Remember when Joe Biden tried to sound like the populist in the race by claiming he was the candidate of Scranton, Pennsylvania, while President Trump was the candidate of Park Avenue? It was a nice phrase, and reporters loved it, but it was also malarkey, totally undermined by campaign finance data. Biden outraised Trump 8 to 1 from Park Avenue, and Trump raised more from Scranton than from Park Avenue.
Now,we have a nearly complete view of who funded whom in the 2020 election, and Biden’s populist posturing is destroyed by the actual facts. The most politically interested and politically active industries favored Biden with their donations and expect to reap the rewards of his victory.
Biden quadrupled Trump’s haul from hedge funds and Wall Street, according to numbers from the Center for Responsive Politics.
Biden raked in a record $74.4 million from Wall Street (the “Securities/Investment” industry as counted by the Center for Responsive Politics), more than four times Trump’s $18.1 million. Likewise, Biden raised $42.6 million from hedge fund partners, executives, and employees in 2020, more than four times Trump’s haul of $9.4 million.
This doesn’t merely undermine Biden’s self-crafted image — it also undermines the message Trump tried to convey during the campaign: that the markets would tank under a Biden win.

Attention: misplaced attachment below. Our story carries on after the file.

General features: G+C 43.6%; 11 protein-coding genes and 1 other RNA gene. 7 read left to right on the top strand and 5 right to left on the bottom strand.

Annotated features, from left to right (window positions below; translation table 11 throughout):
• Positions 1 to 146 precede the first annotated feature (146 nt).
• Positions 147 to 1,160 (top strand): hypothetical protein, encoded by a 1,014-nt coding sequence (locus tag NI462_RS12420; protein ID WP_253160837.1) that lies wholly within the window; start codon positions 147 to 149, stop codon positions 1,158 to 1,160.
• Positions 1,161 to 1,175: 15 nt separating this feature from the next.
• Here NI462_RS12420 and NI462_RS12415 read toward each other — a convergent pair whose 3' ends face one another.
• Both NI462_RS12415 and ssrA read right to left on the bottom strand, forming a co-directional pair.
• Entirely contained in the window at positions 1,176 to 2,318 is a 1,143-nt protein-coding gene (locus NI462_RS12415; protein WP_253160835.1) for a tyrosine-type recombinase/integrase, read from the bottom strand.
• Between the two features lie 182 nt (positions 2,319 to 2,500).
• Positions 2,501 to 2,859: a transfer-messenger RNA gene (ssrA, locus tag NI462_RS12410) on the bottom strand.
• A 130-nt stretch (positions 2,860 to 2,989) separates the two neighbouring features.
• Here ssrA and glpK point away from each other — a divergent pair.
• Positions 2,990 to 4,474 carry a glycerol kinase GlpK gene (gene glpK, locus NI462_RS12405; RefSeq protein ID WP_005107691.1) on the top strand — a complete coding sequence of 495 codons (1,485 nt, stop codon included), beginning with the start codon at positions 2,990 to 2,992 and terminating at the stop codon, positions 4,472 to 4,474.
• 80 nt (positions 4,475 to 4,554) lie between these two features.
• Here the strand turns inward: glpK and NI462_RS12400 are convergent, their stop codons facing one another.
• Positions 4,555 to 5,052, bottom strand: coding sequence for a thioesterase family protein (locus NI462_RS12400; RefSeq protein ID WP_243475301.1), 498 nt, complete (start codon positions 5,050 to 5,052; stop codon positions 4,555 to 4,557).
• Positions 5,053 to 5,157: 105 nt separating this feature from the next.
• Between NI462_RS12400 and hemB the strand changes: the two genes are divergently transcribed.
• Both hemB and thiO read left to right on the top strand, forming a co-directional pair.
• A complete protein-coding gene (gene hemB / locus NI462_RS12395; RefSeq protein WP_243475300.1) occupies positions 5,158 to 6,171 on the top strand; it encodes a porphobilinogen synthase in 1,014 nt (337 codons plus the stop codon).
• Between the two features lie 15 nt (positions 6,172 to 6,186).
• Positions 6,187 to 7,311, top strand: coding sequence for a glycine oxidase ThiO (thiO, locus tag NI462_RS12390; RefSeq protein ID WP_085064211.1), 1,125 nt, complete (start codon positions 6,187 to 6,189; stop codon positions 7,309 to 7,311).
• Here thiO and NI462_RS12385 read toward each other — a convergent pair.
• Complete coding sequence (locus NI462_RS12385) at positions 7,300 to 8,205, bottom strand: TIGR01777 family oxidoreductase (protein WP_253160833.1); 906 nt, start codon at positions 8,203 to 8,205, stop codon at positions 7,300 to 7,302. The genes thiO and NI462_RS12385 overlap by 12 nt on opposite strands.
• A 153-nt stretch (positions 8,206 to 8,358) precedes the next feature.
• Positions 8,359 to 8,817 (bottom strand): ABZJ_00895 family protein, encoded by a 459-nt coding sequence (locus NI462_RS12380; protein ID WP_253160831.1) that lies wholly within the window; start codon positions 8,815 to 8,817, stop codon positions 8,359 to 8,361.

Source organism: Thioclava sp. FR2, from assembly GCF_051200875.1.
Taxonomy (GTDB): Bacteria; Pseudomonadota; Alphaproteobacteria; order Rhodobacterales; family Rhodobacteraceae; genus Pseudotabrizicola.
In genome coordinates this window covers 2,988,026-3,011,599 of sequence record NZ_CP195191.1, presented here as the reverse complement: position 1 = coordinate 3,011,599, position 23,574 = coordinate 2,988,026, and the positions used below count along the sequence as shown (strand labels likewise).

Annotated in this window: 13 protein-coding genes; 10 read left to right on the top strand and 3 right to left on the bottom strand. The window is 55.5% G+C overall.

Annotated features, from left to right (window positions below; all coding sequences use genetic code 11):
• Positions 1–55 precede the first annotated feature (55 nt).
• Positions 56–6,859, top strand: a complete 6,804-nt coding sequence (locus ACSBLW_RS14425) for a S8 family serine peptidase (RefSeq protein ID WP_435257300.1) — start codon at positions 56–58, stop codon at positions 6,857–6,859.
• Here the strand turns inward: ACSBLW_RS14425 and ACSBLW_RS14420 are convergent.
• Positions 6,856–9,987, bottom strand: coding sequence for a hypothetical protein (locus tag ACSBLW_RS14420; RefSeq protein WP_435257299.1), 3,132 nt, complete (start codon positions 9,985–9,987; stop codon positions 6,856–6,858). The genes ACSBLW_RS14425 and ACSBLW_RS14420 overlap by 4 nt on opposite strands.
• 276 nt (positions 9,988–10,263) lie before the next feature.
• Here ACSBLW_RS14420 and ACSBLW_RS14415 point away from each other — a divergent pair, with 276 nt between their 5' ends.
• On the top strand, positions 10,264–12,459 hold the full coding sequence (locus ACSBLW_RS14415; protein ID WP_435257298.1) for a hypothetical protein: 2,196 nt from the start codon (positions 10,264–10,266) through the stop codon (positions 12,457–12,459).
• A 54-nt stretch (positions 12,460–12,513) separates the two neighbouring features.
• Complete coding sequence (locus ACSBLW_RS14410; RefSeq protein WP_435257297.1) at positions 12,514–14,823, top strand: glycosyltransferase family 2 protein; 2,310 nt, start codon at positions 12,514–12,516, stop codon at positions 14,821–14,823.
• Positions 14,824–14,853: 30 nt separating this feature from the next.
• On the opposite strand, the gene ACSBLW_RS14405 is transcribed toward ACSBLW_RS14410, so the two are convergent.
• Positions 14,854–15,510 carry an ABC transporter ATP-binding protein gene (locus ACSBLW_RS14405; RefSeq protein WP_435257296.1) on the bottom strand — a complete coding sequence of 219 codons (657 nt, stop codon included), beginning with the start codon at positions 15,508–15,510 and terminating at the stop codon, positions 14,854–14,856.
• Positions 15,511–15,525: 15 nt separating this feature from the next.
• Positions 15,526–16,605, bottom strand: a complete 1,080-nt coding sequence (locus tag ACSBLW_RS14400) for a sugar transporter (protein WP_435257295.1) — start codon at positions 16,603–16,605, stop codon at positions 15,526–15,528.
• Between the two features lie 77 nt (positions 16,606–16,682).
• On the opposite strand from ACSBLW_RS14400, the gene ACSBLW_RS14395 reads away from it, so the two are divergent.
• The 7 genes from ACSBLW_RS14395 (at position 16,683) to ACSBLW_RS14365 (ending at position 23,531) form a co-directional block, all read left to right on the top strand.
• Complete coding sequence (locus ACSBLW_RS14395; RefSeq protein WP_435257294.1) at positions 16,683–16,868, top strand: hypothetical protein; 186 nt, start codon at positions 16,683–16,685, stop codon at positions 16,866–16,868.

Ben White at Politico explained during the campaign: “Far from panicking at the prospect of a Biden win, Wall Street CEOs, traders, and investment managers now mostly say they would be fine with a change in the White House that reduces the Trump noise, lowers the threat of further trade wars, and ensures a continuation of the government spending they’ve seen in recent years.”
So, if the Republicans hold the Senate by winning one of two Georgia runoffs, is that a loss for Wall Street? It would dampen the hopes for a reliably wide-open spigot of government spending, but I don't think it would be a disaster.
The existing firms on Wall Street and the existing commercial banks will do particularly well under Biden. He will push more regulation, which historically protects incumbent financial firms. He also has historically supported bailouts.
Biden also will try to increase state-industry cooperation. His chief of staff will be a former lobbyist for Fannie Mae, the pinnacle of corporatism. His nominee to head the Office of Management and Budget, Neera Tanden, was a longtime champion of government-industry cooperation. That cooperation often takes the form of government-backed financing, which means free money for banks.
The Left arguably has more clout today than it did under Obama, but I expect the next four years will be a reprise of Obamanomics, which is good for the financial sector's incumbents.
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